With the last Australian-manufactured Holden scheduled to make its run down the production line on 20 October, hindsight is liberated to range over nearly 69 years of history. The VT Commodore can now be seen as the new Holden that most closely delivered on its potential. It is also the model that made the Commodore’s market leadership over its rival Falcon definitive and permanent.
The VT was almost as much of a turning point in Holden history as the original Commodore. This was the car that was not only finally big enough like the (1988) VN, European enough in concept to please driving enthusiasts like the (1978) VB and engineered to meet high standards of safety and refinement like the HQ (1971) but offered high levels of comfort and equipment even at entry level.
It must have bewildered some of Ford Australia’s out-of-touch but supposed marketing gurus when buyers stayed away in their proverbial droves from the AU Falcon Forte. The base model Falcon undercut its Commodore equivalent by about $2K but by October 1998 customers were not interested in six or 10 unmatching shades of funereal grey in an interior whose ambience was cutprice.
The VT Commodore Executive had much of the appeal of a Calais. It had tasteful trim. It was quiet and refined.
It didn’t look cheap in the style of the Forte. There was independent rear suspension just like on the dearer models. While there was little wrong with the AU’s Watts Link rear end, the mere fact that up-spec models boasted a sophisticated fully independent configuration served to
underline the lower status of the Forte, Futura and XR6 (where there was even a so-called VCT variant with IRS and the variable valve timing version of the 4.0-litre six).
The previous generation VN had felt (and was, relatively) light. There was a slight skittishness to its dynamics. But the VT was engineered to be stronger and safer. The only disappointment here is that the carryover engines had to work harder, delivering less performance and worse fuel economy in the process. After the car’s introduction the engineers worked at taking some of this extra weight out of the car without compromising its integrity.
The Commodore SS reveals clearly the overall philosophy that drove the VT program.
Yes, it was a huge 183 kg heavier than its VS predecessor and the extra 11kW of power and 15Nm of torque were not enough to deliver equivalent performance. But this car felt like the real deal on its smart 17-inch wheels. At the time, the rival Falcon XR8 had 15s with the option of 16s. Chief engineer Tony Hyde had insisted on the 17-inch wheels and his efforts with the SS made it harder for HSV to achieve the necessary differentiation to justify considerably higher prices. The front track was 75 mm wider than the previous model’s and the rear 93. Like all VTs the wheelbase had been stretched by 58 mm.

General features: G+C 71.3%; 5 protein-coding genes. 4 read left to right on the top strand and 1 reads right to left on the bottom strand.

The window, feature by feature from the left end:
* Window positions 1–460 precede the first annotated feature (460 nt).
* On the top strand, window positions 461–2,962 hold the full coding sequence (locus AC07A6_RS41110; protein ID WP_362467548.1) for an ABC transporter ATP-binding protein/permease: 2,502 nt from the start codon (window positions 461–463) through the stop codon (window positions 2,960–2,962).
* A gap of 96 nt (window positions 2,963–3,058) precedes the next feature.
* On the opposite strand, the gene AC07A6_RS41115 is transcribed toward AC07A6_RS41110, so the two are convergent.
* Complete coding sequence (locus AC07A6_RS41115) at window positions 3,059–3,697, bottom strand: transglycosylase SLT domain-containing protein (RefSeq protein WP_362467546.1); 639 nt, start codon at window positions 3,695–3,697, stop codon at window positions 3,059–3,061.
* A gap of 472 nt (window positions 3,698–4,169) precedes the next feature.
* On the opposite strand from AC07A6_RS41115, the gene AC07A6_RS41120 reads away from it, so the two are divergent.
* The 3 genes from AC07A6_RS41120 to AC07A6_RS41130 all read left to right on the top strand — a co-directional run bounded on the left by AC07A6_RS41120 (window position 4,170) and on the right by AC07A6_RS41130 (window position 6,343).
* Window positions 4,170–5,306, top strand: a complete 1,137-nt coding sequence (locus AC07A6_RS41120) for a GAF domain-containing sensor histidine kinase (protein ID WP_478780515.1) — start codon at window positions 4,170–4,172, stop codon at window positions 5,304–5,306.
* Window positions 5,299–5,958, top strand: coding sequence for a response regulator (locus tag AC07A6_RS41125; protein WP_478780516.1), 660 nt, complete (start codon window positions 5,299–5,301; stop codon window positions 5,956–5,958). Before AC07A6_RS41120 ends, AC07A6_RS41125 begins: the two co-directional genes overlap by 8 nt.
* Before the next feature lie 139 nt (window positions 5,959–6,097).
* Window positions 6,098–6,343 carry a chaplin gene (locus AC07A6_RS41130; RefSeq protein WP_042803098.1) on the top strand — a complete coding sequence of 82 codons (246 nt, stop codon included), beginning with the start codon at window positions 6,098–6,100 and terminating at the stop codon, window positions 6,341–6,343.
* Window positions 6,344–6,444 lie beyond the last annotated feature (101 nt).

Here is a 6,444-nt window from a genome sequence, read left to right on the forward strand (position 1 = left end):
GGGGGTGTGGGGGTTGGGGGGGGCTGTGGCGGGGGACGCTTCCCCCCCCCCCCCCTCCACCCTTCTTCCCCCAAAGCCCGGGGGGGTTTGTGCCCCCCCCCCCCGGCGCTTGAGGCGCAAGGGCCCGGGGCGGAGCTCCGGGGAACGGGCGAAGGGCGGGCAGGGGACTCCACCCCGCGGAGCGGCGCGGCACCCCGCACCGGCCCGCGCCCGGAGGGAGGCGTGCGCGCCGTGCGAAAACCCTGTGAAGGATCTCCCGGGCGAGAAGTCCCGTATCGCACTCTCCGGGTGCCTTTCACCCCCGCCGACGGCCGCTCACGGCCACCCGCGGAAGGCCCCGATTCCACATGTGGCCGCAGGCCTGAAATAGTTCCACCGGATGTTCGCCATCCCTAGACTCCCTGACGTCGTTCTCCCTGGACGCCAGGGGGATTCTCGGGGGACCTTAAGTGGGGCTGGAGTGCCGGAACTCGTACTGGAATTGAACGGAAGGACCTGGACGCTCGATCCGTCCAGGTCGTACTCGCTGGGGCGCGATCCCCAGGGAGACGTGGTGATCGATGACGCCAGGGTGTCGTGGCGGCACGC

It was also a very attractive car, arguably the best looking Holden since HQ. By now the EL Falcon was looking dated. When the AU arrived in October 1998 its looks were widely criticised.
From day one the VT was a hit with customers. It achieved Commodore’s highest ever market penetration with sales around 8000 per month (8297 in December 1997). In the final quarter of 1997 its sales advantage over the Falcon was 43 per cent, the highest margin enjoyed by either car in their post-1970s rivalry. In March 1998 Commodore sales of 9084 gave Holden the best result for any locally manufactured car since the HQ in 1973. Almost two VTs were being sold for every EL Falcon and the AU would not reverse this decline.
One harsh lesson Holden management learnt from the early Commodore days was not to neglect the fleet market: VT wagons were built with cargo bays of dimensions specifically
tailored to meet Telstra's needs.
The VT was the most ambitious program GMH had ever undertaken up to that time, requiring a combined project and plant investment of more than $600 million dollars.
But until some way into 1992 the intention had been to take the forthcoming Opel Omega model and transform it into a Holden in much the same way as had been done with the VN. At the same time the idea of reworking the at that stage unreleased VR had not been abandoned.
Mike Simcoe (now GM international design chief) returned from a two-year assignment at GM’s Advanced Styling Studios in Warren, Michigan, to head the VT design team and it was he who played the key role in upgrading the program from either of these compromised alternatives.
Arguably the biggest single factor in the move towards a ground-up new car was that the designers wanted to enlarge the rear door opening (a perennial Falcon problem). A second was the need to fit a bigger air-conditioning unit than Opel used and this required moving the dashboard forward.
Under Mike Simcoe’s influence the VT became all-Australian, his view having been that the new Commodore to carry Holden into the twenty-first century could not be identified as an evolutionary development of the 1993 model. Indeed, at one styling clinic a made-over VR was included. ‘They recognised it,’ said Simcoe.
The fact that the concept of a widened and Holden-powered version of the next Opel Omega was rejected as not being good enough was a measure of how far Holden’s competence had grown since the mid-1980s. At that time just such a car (VN) was sufficient to take Commodore ahead of the Falcon in sales.
BODY: Four-door steel-monocoque sedan KERB WEIGHT 1551 kg ENGINE: 3791cc (231ci) pushrod OHV V6 TRANSMISSION: 5-speed floor-shift man SUSPENSION: MacPherson strut, hydraulic shocks (f) semi-trailing arm independent, hydraulic shocks (r) BRAKES: Pwr assisted four wheel discs POWER: 147kW @ 5200rpm TORQUE: 304Nm @ 3600rpm